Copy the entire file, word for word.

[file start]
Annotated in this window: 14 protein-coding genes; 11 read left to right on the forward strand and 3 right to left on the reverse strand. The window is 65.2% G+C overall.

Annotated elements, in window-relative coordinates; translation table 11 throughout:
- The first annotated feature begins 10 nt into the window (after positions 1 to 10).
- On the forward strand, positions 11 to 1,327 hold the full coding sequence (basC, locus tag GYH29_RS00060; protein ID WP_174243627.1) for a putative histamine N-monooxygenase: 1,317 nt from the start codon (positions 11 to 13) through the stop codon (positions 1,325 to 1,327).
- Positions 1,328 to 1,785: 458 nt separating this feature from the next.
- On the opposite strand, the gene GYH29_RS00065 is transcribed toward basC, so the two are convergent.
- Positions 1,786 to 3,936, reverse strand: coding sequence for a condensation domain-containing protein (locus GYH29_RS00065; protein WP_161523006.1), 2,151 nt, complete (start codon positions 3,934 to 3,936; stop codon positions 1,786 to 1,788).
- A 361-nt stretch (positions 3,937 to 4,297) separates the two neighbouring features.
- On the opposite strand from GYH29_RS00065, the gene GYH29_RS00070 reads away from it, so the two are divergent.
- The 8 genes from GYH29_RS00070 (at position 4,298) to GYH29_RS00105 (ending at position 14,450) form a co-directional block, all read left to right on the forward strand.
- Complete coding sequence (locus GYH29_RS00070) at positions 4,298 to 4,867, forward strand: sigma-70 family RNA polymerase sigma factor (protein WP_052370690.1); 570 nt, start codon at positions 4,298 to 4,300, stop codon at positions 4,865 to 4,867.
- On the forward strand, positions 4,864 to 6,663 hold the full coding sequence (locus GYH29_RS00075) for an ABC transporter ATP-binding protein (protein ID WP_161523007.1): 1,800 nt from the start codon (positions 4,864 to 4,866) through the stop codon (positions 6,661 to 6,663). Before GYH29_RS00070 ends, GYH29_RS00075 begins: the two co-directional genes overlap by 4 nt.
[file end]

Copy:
Annotated in this window: 14 protein-coding genes; 11 read left to right on the forward strand and 3 right to left on the reverse strand. The window is 65.2% G+C overall.

Annotated elements, in window-relative coordinates; translation table 11 throughout:
- The first annotated feature begins 10 nt into the window (after positions 1 to 10).
- On the forward strand, positions 11 to 1,327 hold the full coding sequence (basC, locus tag GYH29_RS00060; protein ID WP_174243627.1) for a putative histamine N-monooxygenase: 1,317 nt from the start codon (positions 11 to 13) through the stop codon (positions 1,325 to 1,327).
- Positions 1,328 to 1,785: 458 nt separating this feature from the next.
- On the opposite strand, the gene GYH29_RS00065 is transcribed toward basC, so the two are convergent.
- Positions 1,786 to 3,936, reverse strand: coding sequence for a condensation domain-containing protein (locus GYH29_RS00065; protein WP_161523006.1), 2,151 nt, complete (start codon positions 3,934 to 3,936; stop codon positions 1,786 to 1,788).
- A 361-nt stretch (positions 3,937 to 4,297) separates the two neighbouring features.
- On the opposite strand from GYH29_RS00065, the gene GYH29_RS00070 reads away from it, so the two are divergent.
- The 8 genes from GYH29_RS00070 (at position 4,298) to GYH29_RS00105 (ending at position 14,450) form a co-directional block, all read left to right on the forward strand.
- Complete coding sequence (locus GYH29_RS00070) at positions 4,298 to 4,867, forward strand: sigma-70 family RNA polymerase sigma factor (protein WP_052370690.1); 570 nt, start codon at positions 4,298 to 4,300, stop codon at positions 4,865 to 4,867.
- On the forward strand, positions 4,864 to 6,663 hold the full coding sequence (locus GYH29_RS00075) for an ABC transporter ATP-binding protein (protein ID WP_161523007.1): 1,800 nt from the start codon (positions 4,864 to 4,866) through the stop codon (positions 6,661 to 6,663). Before GYH29_RS00070 ends, GYH29_RS00075 begins: the two co-directional genes overlap by 4 nt.